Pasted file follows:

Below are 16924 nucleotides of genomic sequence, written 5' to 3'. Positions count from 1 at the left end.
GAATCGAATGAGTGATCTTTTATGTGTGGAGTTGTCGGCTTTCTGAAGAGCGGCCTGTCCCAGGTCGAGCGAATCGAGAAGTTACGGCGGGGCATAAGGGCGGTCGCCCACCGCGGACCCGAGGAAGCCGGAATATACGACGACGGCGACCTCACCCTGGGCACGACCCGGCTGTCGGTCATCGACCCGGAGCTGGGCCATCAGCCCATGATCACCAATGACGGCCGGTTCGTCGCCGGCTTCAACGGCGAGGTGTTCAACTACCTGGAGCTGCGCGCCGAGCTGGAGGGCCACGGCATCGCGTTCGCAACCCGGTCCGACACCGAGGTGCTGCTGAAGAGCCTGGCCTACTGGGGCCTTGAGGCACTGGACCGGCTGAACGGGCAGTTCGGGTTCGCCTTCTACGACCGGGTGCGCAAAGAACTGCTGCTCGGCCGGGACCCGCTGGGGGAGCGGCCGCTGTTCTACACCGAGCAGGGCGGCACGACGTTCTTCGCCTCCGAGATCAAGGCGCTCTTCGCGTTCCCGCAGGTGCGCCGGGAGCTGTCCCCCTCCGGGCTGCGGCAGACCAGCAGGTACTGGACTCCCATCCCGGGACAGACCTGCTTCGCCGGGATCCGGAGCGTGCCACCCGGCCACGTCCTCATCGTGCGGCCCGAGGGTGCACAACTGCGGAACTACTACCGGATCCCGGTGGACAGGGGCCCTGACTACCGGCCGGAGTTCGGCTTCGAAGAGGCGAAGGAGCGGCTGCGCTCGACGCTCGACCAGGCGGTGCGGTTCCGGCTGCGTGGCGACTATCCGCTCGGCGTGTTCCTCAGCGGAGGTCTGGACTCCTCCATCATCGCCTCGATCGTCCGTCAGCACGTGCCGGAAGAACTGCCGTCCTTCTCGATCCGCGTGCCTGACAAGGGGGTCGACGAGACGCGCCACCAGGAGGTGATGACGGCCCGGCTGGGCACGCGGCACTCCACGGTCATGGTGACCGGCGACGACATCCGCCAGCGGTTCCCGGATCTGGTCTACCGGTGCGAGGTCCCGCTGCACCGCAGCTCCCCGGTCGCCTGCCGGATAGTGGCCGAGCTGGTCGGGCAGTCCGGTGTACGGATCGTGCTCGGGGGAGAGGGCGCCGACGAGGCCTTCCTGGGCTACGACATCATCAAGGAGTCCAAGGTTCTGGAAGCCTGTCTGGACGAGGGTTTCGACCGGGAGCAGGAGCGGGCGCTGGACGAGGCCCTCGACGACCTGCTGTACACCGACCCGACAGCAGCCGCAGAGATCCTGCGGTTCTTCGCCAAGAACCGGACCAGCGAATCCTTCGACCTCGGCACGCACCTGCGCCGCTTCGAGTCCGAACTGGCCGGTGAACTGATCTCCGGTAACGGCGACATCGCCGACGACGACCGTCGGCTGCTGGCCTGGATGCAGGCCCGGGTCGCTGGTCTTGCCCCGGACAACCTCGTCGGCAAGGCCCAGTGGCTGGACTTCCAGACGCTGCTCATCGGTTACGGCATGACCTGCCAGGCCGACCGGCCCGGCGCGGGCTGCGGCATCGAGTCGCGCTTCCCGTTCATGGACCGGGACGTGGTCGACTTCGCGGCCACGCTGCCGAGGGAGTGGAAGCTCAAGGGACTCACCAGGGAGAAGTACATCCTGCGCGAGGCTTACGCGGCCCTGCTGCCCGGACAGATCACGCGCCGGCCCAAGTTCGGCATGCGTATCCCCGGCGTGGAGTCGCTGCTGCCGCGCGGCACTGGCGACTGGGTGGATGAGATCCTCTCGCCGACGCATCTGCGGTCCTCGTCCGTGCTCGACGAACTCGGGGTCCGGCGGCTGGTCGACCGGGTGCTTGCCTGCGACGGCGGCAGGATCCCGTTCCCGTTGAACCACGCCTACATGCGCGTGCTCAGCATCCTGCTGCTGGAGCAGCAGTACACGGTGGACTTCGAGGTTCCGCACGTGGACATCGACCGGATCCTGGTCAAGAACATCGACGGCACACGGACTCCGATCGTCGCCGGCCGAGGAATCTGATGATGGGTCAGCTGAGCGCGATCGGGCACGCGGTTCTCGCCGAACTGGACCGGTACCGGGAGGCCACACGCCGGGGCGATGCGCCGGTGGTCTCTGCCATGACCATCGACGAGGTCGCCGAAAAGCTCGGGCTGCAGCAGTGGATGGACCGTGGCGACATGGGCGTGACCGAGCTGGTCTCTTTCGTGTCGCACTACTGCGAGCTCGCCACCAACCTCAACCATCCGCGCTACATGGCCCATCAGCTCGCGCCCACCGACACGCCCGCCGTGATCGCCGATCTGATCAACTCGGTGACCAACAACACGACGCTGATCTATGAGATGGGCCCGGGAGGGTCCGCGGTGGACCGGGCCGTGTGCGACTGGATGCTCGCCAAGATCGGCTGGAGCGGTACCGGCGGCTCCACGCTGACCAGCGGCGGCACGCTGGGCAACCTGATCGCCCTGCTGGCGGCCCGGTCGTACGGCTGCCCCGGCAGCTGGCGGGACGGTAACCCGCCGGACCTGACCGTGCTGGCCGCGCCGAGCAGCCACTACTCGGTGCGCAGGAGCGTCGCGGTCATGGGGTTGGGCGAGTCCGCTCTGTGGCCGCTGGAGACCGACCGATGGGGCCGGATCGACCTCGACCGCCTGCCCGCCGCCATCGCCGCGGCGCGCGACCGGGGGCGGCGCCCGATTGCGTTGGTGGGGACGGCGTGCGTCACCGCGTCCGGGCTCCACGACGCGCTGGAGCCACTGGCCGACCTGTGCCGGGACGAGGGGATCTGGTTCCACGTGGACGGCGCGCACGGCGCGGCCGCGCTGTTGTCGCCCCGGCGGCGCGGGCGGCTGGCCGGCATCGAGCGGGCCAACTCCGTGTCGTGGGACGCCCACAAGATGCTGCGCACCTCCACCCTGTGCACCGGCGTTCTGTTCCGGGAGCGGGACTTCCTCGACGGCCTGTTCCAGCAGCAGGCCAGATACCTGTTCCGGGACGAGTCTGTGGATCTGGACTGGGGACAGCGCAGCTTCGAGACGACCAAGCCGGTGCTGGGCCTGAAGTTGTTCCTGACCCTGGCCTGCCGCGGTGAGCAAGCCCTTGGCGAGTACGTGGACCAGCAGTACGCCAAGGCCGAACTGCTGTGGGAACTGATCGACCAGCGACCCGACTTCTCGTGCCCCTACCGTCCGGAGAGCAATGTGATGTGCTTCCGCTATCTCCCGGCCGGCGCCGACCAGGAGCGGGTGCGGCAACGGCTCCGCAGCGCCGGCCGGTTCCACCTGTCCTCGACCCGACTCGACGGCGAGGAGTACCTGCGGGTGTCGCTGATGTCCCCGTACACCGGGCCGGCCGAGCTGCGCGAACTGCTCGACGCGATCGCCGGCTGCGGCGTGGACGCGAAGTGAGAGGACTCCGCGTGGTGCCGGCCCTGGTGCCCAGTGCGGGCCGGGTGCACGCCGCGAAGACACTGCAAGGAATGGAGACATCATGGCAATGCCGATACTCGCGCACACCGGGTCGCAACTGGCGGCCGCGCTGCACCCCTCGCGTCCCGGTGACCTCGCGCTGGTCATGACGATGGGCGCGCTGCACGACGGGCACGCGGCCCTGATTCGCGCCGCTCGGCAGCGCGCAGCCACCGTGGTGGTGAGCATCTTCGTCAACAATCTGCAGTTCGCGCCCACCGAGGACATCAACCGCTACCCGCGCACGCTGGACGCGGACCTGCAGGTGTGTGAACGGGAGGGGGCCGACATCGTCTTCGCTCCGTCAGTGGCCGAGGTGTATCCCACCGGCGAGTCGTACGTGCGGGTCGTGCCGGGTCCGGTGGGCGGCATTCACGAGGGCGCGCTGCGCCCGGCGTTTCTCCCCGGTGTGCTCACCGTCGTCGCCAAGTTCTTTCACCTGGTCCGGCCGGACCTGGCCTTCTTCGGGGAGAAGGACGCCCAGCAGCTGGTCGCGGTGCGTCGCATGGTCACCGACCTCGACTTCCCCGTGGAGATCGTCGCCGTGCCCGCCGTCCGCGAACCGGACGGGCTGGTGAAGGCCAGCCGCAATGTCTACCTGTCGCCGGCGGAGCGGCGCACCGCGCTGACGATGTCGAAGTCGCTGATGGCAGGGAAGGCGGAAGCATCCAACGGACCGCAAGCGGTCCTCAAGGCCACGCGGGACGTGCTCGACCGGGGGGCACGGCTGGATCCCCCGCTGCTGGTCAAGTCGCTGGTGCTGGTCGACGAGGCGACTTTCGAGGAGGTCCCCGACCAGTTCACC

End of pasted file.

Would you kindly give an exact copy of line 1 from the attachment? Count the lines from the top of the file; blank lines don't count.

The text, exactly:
Below are 16924 nucleotides of genomic sequence, written 5' to 3'. Positions count from 1 at the left end.